It’s not a case of companies not wanting to tackle the new challenges. According to a study undertaken by KfW in 2017, 42 percent of the companies surveyed have firm plans to implement digitalization projects in the next two years. It’s just that lots of companies have simply no idea which approach is the right one to pave their way into the digital age.
The fact that there are a multitude of applications on the market, which are intended to simplify the shift to digital but the benefits of which remain unclear, is also not very helpful. The only thing that is clear is the fact that – surprise, surprise – there are tangible, economic interests behind these offers.
There are no clever formulas for the right way to approach digital transformation. Uber, Airbnb etc. are great examples of the new possibilities, but cannot be transferred like for like to other companies. It is also not always a good idea to break new ground as a first follower of a new technology and thereby expose oneself to high levels of risk. At the most, the example of digitalization pioneers is often the initiative for some companies to take the first tentative steps.
Small, straightforward changes are often enough to tap into new business potential through digitalization. For example, a manufacturer of switch boxes can use the information from switch modules to offer its customers new services to improve their energy efficiency.
The term digitalization means optimisation of processes using new technological opportunities. The aim is to link independent systems with one another such that processes can run automatically without any human interaction.
Where to start?
One pragmatic approach with direct results is the automatic processing of e-mail- and paper-based processes. Business information can be accessed with ease and no modal fragmentation. The following processes can be fully automated and therefore made considerably more efficient. This applies to all document-dependent procedures in the company, for purchasing and procurement just as much as for sales processes.
The example of the procurement process shows the optimisation effects which can be gained in this way: software systems can handle a large number of routine tasks. The system automatically recognises all relevant document contents. Accompanying internal control and approval processes are thereby processed electronically. Manual intervention is only needed if there are variances.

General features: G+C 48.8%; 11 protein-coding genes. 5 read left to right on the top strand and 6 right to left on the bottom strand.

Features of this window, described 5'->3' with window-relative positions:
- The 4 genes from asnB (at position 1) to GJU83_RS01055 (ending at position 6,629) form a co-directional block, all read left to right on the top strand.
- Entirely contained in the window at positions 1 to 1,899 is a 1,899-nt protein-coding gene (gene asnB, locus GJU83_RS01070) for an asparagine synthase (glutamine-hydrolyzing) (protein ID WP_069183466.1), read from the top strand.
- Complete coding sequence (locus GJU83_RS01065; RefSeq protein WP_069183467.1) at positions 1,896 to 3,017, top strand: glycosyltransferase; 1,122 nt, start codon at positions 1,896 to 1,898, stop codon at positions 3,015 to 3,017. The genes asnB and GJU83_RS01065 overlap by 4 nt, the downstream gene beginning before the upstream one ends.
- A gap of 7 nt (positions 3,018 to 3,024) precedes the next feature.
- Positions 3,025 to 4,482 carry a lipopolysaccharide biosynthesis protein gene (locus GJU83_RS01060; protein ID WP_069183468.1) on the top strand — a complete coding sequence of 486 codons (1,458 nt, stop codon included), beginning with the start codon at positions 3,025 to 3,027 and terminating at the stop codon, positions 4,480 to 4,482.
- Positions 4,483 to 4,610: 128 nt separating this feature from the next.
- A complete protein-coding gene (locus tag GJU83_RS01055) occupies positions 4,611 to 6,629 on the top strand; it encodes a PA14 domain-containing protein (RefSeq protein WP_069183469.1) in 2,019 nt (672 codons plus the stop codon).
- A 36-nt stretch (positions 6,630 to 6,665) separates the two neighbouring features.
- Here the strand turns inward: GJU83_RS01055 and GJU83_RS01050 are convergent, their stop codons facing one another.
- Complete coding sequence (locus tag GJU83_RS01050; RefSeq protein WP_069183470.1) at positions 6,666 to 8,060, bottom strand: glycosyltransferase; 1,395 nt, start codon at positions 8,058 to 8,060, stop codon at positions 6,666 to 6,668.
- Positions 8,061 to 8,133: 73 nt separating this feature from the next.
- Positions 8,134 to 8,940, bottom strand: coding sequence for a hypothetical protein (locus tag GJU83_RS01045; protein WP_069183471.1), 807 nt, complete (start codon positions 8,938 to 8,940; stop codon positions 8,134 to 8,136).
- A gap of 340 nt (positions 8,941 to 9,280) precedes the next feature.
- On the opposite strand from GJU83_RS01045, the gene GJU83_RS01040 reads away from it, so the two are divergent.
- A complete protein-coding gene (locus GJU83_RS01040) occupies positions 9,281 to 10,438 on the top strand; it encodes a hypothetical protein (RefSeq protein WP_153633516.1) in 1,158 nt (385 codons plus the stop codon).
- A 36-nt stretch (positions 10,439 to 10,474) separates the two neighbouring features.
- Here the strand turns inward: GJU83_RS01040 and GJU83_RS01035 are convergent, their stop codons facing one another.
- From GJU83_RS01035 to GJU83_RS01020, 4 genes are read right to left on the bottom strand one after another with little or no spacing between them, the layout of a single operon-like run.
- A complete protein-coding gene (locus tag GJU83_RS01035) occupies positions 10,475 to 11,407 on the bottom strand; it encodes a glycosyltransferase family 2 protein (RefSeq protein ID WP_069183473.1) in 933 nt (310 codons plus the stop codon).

Even requisitions are entered digitally at the work centre. All approval and review steps can run completely electronically afterwards – still before the ordering process. This applies to the checking and approval of the material requisition as well as the review of account questions. All important facts are clarified and the order can be placed automatically.
The subsequent procedures are also simplified. As all key information relating to the procurement transaction is available, incoming order confirmations and delivery notes can also be processed at speed. There is no need for anything to be typed in by hand or checked visually: the important contents are recognised automatically by the software. The system compares the contents with the existing purchase order. The lion’s share of goods receipts can thereby be sped up considerably.
In invoice processing, the amount of manual work is vastly reduced as all the important questions have already been clarified in advance. Again here, the comparison with the existing purchase order is undertaken automatically. Multi-level release workflows are rendered obsolete. An administrator only has to intervene if something needs clarifying. If the system finds no variances, the invoice can be posted directly in the background if desired.
The same applies to electronic invoices or using a mail system for example. These are forwarded directly and also posted without any intermediate stages.
Automatically processing documents in this way and in real time directly in the SAP system is the first step towards digital transformation.